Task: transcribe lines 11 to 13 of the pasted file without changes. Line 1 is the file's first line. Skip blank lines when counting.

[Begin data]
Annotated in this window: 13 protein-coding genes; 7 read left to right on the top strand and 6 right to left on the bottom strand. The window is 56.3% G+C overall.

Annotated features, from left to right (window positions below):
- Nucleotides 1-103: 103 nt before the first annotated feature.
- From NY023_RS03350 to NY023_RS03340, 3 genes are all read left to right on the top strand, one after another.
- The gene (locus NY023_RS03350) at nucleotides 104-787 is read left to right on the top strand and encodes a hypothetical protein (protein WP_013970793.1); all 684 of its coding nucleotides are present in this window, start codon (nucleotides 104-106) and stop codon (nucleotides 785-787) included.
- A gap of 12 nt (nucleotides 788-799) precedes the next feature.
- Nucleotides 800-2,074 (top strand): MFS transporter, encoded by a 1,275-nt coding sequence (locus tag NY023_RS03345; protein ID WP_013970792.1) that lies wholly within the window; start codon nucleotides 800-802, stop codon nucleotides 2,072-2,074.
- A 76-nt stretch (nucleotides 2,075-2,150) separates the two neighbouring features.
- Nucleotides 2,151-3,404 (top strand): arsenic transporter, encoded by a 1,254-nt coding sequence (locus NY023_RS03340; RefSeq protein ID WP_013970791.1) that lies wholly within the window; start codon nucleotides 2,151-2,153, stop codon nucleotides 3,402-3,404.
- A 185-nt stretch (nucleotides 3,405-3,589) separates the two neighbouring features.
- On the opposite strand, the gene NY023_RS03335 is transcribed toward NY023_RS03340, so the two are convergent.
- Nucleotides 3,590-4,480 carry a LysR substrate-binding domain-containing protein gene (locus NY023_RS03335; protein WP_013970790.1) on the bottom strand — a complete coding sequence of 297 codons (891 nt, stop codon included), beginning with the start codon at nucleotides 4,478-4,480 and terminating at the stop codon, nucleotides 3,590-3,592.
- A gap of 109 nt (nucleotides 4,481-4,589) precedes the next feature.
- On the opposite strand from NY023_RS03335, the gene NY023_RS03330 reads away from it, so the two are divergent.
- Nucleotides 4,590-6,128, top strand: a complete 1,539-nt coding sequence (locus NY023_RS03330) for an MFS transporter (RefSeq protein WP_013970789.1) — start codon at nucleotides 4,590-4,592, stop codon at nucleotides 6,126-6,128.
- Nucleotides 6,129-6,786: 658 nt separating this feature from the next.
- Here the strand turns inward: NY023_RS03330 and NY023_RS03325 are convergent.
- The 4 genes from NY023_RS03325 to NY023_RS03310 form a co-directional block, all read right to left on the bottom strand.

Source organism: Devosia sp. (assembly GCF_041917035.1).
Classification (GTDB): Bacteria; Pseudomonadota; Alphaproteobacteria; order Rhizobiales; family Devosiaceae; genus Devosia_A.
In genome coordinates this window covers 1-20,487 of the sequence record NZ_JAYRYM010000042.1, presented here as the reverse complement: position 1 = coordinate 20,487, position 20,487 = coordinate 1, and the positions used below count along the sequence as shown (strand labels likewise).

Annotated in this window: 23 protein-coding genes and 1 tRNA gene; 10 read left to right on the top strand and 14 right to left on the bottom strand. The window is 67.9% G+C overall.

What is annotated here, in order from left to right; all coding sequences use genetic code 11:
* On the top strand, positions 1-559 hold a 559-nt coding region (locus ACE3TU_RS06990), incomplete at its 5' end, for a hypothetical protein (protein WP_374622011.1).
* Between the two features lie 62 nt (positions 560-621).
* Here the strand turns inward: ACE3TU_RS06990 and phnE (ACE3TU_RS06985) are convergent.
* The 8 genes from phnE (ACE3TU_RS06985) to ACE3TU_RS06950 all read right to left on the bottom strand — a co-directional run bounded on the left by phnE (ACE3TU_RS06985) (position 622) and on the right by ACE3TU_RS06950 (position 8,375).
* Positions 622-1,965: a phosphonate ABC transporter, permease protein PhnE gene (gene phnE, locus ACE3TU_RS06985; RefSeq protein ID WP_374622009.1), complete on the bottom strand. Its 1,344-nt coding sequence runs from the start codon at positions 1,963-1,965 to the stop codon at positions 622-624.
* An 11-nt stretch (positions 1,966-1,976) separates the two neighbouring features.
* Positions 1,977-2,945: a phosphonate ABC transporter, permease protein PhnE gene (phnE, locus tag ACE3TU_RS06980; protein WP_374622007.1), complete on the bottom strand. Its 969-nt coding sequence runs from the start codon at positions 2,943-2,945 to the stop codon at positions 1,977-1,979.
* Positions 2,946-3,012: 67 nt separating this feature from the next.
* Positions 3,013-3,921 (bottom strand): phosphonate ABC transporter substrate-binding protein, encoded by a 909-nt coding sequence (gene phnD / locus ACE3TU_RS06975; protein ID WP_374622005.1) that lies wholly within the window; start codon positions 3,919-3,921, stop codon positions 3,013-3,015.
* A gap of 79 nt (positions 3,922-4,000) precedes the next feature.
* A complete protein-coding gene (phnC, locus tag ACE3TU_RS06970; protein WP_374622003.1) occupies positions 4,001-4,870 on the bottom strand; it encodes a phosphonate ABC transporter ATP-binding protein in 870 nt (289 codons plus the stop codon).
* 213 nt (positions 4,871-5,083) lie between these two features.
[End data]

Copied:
- On the opposite strand, the gene NY023_RS03335 is transcribed toward NY023_RS03340, so the two are convergent.
- Nucleotides 3,590-4,480 carry a LysR substrate-binding domain-containing protein gene (locus NY023_RS03335; protein WP_013970790.1) on the bottom strand — a complete coding sequence of 297 codons (891 nt, stop codon included), beginning with the start codon at nucleotides 4,478-4,480 and terminating at the stop codon, nucleotides 3,590-3,592.
- A gap of 109 nt (nucleotides 4,481-4,589) precedes the next feature.